Decomposing tennis ball found in the compost.
I walk across the hard edged shadows of some railings, and in the intense midsummer sun, notice the geometrical shapes of the rooftops and chimneys of the terrace cottages in Warwick Road, also projected as shadows on the cobbles.
For the last few years, I have had access to a hose close to the vegetable garden. In the hot weather, given the quick-draining soil, I am very glad of it. Patience is important. Because it is so easy to stand and spray, I can, misled by the pressure of the water, sometimes fail to give the plants the soaking they need. Too superficial a watering and the roots instead of going down where there are useful nutrients can keep to the surface where they are likely to dry out again too quickly. To ensure that I stand long enough with the hose, I count slowly to 50 when standing over each group of plants, and test the depth of the soaking with the hoe. Fifty does it.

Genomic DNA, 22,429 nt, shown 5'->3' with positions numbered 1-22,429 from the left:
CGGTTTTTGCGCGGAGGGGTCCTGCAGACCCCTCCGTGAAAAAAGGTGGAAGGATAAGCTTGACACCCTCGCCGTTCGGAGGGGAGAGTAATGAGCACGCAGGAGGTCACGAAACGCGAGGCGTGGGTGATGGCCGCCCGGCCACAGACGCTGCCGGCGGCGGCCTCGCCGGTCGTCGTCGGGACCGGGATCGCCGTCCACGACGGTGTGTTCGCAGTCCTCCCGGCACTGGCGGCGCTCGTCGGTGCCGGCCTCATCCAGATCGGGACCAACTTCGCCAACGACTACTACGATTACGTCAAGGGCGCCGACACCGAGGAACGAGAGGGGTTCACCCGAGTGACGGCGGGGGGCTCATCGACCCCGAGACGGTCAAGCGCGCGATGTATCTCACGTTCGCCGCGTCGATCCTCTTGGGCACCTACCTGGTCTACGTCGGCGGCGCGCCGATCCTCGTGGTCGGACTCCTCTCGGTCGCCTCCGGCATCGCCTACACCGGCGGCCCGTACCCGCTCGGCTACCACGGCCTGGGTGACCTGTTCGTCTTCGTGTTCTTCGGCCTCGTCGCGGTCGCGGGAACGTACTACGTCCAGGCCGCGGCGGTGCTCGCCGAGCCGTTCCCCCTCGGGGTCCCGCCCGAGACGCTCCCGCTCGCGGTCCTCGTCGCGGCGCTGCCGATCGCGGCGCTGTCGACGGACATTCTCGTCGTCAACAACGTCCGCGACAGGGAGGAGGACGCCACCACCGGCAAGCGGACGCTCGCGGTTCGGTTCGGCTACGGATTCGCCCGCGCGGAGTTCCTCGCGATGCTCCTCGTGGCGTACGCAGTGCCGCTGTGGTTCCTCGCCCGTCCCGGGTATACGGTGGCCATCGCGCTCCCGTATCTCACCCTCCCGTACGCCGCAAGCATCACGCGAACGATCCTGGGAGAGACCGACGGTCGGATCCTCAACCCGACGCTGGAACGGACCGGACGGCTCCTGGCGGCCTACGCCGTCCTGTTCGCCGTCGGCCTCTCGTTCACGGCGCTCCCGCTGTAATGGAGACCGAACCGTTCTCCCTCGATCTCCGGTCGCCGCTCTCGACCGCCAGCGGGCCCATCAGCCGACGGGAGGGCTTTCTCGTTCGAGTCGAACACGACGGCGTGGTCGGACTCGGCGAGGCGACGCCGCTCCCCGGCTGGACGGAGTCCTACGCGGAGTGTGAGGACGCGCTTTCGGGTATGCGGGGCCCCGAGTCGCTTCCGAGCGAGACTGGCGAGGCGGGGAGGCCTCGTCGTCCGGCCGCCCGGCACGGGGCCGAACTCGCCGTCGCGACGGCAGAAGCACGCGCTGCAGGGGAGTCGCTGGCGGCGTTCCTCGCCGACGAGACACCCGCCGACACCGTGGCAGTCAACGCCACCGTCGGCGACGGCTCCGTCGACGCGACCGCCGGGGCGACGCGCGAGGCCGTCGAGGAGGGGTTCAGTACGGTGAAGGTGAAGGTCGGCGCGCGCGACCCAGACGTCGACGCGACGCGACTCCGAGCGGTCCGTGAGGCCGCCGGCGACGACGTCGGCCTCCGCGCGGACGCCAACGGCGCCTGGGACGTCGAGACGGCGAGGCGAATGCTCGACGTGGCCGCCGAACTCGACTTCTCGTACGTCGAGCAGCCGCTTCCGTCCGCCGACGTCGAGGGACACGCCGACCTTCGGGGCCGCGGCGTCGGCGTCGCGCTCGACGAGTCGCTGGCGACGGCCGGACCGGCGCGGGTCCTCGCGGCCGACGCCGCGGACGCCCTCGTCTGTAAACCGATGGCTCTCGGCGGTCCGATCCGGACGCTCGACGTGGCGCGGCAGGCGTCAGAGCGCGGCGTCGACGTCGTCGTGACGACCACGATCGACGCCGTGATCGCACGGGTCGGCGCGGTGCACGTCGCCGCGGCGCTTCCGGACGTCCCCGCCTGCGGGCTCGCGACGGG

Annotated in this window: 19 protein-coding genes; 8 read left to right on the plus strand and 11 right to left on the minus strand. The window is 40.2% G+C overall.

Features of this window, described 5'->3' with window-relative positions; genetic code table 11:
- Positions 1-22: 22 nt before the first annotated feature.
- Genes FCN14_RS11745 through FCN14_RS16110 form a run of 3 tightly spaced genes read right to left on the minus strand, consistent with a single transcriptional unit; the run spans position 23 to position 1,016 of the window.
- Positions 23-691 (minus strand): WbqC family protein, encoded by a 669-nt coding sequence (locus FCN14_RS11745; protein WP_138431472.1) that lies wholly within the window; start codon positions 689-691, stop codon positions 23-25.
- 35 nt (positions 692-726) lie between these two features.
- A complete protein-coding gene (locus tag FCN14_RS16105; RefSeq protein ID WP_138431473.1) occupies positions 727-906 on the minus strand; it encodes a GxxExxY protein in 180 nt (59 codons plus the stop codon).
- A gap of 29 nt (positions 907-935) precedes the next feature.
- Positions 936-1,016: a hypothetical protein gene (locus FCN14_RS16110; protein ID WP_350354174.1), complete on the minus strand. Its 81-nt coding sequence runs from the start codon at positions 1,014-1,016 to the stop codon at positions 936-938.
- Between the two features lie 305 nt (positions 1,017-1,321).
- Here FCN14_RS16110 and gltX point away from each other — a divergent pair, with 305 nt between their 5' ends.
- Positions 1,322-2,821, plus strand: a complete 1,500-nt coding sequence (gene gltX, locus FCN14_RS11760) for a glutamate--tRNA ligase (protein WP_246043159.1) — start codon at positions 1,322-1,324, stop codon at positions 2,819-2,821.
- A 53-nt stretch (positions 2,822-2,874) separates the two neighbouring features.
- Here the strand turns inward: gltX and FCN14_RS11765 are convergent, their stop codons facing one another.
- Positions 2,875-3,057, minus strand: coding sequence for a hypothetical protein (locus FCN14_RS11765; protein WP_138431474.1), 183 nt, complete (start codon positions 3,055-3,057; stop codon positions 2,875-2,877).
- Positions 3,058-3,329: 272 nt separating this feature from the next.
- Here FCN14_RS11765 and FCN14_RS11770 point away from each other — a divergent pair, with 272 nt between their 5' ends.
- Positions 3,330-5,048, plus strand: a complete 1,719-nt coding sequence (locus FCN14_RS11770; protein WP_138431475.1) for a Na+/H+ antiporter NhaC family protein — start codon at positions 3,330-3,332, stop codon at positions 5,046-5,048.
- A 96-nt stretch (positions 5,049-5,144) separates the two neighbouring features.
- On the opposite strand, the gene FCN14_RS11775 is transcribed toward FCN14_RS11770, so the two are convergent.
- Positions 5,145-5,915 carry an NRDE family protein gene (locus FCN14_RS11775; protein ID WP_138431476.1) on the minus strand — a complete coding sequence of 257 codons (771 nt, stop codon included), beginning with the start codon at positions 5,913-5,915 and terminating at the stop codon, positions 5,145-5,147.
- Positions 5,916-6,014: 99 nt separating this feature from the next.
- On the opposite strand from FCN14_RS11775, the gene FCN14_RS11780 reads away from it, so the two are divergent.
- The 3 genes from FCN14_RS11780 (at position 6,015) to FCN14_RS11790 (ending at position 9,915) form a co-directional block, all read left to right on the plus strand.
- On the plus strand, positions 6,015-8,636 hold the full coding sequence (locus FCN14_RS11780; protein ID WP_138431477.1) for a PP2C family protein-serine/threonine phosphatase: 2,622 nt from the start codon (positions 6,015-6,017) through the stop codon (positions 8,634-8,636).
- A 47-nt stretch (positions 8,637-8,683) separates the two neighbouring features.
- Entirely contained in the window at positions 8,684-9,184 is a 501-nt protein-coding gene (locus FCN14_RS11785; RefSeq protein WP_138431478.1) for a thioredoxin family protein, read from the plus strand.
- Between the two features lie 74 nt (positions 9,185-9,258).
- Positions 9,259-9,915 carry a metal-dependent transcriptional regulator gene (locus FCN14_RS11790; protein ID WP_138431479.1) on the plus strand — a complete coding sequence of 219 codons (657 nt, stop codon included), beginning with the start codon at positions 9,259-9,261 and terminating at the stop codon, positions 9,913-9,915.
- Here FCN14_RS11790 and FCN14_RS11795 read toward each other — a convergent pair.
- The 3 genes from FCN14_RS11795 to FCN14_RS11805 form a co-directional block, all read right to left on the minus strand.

The spray is an irrigational delusion. Because of its comforting hiss, the curving trajectories of its jets. the silver bubbles on the plant leaves and the occasional rainbow there is, as you say, a false impression that something is happening. A more pragmatic but less elegant solution is to detach the fitment and lay the open end of the hose on the ground near the plant for a few seconds. It's the sort of insistence I'd expect from that wretchedly bossy sergeant-major type who now fronts Gardener's World.
The other is to jam the end of the hose into the handle of a fork (another use for that implement), angle it accordng to your needs leave it to spray untended, and move the fork and hose as necessary.
Post a Comment